Fast-growing chickens presents texture issue for the industry
- After years of breeding chickens to grow rapidly and produce the maximum amount of breast muscle possible, poultry producers are running into problems. They include woody breasts, similar to chewing leather, and squishy fillets known as "spaghetti meat," according to The Wall Street Journal.
- Researchers at the University of Arkansas estimated it will take an extra $200 million in industry expenses for companies to identify and divert breast fillets that are too tough, squishy or striped with bands of white tissue to sell in restaurants or grocery stores.
- Some commercial poultry consumers such as Wendy's and Whole Foods have switched to purchasing smaller, slower-growing birds in an effort to circumvent undesired textures, The Wall Street Journal noted. Chicken industry officials are confident they will be able to minimize the meat texture problems caused by genetic selection, but it will take several years to do so.
Texture is an emerging challenge within the poultry industry. After decades of working to produce more chickens faster, breeders can now grow a 6.3-pound birds in 47 days, according to the National Chicken Council — roughly twice as fast as 50 years ago.
Although this rate of production can be beneficial for the bottom line — chicken breasts can be sold at a 13% premium compared to overall wholesale chicken meat prices, The Wall Street Journal noted — it can actually be detrimental to sales if consumers don't like the taste. Even if scientists are unsure as to what is causing these strange textures, consumers are noticing the change and that can hurt sales. Chicken producers have seen a drop in demand recently and these textures don't help.
Although "spaghetti meat" only affects 4%-5% of the commercially produced chicken breasts, woody breasts have been found in around 10% of samples, and white striping has been noted in about 30% of chicken breasts, the business newspaper noted. Although the entire chicken breast is not always affected by these abnormalities, according to Wendy’s, consumers do notice where none of these issues are there at all.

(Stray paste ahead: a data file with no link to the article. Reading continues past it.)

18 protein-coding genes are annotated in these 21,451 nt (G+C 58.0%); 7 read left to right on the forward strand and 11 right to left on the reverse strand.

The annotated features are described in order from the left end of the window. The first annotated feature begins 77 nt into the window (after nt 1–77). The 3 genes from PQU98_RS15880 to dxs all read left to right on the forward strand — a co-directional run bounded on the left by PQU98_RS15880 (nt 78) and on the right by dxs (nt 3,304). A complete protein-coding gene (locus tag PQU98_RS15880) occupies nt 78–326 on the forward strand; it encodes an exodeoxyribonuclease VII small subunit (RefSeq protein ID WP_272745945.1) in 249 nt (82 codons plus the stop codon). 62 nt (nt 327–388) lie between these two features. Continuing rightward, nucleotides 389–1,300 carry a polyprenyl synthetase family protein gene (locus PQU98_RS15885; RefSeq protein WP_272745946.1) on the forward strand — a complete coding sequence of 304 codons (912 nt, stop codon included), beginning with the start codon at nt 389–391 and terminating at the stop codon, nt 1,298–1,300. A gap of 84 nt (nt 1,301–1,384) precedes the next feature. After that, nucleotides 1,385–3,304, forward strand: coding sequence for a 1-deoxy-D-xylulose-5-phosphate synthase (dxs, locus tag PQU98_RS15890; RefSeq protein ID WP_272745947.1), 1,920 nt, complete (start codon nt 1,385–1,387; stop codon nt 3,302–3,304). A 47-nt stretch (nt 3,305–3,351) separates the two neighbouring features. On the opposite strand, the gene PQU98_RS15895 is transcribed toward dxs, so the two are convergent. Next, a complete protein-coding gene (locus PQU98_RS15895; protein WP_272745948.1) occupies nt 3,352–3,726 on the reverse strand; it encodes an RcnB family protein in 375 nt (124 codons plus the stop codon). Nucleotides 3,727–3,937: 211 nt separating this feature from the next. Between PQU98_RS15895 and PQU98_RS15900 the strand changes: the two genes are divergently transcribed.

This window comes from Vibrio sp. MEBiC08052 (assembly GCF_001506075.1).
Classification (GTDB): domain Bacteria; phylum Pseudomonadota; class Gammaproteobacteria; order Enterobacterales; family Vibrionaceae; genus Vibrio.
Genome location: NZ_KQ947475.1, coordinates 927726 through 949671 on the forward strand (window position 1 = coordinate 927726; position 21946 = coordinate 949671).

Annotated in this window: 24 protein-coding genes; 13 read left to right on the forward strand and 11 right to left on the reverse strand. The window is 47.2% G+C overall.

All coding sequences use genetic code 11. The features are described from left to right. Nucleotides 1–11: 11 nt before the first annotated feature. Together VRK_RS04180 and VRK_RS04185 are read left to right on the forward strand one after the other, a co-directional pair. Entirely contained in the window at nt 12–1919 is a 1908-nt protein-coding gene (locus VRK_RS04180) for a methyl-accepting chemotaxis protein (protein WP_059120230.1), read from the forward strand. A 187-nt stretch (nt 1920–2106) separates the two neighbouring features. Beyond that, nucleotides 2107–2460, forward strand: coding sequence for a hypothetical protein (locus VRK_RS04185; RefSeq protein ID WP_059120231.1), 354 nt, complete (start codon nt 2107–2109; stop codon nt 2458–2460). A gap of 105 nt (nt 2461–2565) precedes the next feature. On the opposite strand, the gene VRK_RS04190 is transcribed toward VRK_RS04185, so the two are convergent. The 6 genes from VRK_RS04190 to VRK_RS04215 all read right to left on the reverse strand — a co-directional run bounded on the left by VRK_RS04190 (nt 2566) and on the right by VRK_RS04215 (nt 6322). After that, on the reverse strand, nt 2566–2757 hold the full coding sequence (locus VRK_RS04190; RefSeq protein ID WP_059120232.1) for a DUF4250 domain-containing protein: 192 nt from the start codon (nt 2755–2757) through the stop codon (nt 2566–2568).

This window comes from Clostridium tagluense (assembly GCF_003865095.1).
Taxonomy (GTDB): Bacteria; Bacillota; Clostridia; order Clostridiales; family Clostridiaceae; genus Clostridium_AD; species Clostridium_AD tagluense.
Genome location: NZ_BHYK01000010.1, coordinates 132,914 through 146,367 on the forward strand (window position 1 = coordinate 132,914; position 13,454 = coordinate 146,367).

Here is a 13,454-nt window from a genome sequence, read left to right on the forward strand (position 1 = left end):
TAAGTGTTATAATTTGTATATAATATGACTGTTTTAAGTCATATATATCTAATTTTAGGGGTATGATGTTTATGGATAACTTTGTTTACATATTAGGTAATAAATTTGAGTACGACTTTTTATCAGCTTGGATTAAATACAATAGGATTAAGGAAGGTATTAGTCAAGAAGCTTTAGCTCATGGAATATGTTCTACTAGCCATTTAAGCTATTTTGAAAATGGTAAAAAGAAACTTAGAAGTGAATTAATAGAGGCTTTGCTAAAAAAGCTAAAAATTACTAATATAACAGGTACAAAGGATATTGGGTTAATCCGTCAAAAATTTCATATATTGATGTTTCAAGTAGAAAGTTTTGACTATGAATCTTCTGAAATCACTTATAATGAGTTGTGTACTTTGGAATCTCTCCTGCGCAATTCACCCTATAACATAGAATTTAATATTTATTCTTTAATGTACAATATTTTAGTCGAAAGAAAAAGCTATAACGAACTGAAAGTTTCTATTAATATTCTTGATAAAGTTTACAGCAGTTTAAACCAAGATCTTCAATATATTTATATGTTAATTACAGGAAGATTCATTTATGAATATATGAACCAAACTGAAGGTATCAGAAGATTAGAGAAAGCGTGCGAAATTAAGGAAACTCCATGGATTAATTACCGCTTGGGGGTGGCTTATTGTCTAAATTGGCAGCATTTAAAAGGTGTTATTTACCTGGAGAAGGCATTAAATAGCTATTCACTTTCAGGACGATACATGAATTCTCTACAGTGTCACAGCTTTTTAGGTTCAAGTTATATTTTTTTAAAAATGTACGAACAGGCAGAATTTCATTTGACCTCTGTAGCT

Clearly, there is a limit to how far poultry producers are willing to push the bottom line. This is exemplified by Sanderson Farms, which has slaughtered the chickens they raise when they are slightly younger in order to reduce the frequency of woody breast occurring. Other producers might follow suit by slaughtering chickens younger or working to return their flocks to more natural sizes, which improves the quality of the filets.
While not all producers may be willing or financially able to reduce the occurrence of these meat abnormalities through breeding, they will likely still want to be rid of them and will have to divert these subpar breasts out of production lines. There are opportunities to use this meat in animal feed or pet food. The natural pet food space, in particular, is seeing high growth as human consumers are willing to pay a premium for their pets.
As it stands, there doesn't seem to be a massive uproar about the reduction in quality which has been a concern since 2010, according to the Journal. So, it may be the case that consumers are content to accept that commercially processed chicken may not always be of the most superior quality, especially if prices remain low. Those who care are likely going to switch to higher-quality or locally bred poultry.
- The Wall Street Journal Fast-Growth Chickens Produce New Industry Woe: ‘Spaghetti Meat’